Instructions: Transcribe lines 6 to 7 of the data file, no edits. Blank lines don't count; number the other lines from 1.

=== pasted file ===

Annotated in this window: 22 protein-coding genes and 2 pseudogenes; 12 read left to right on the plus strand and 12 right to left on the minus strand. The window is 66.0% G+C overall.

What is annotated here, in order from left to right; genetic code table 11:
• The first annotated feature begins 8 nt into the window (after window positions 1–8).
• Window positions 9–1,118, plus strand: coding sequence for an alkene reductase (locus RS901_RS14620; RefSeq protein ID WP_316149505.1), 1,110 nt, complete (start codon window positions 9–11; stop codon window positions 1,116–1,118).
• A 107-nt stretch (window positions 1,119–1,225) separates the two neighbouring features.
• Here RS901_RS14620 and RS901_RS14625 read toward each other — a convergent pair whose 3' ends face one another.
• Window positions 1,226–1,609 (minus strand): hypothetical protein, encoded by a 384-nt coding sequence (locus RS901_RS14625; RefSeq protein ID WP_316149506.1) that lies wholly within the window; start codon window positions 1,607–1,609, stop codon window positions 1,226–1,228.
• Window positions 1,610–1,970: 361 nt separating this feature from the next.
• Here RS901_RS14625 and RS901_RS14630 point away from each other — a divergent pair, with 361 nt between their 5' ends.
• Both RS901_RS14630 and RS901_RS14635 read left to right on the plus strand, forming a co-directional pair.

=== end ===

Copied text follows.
• Here RS901_RS14620 and RS901_RS14625 read toward each other — a convergent pair whose 3' ends face one another.
• Window positions 1,226–1,609 (minus strand): hypothetical protein, encoded by a 384-nt coding sequence (locus RS901_RS14625; RefSeq protein ID WP_316149506.1) that lies wholly within the window; start codon window positions 1,607–1,609, stop codon window positions 1,226–1,228.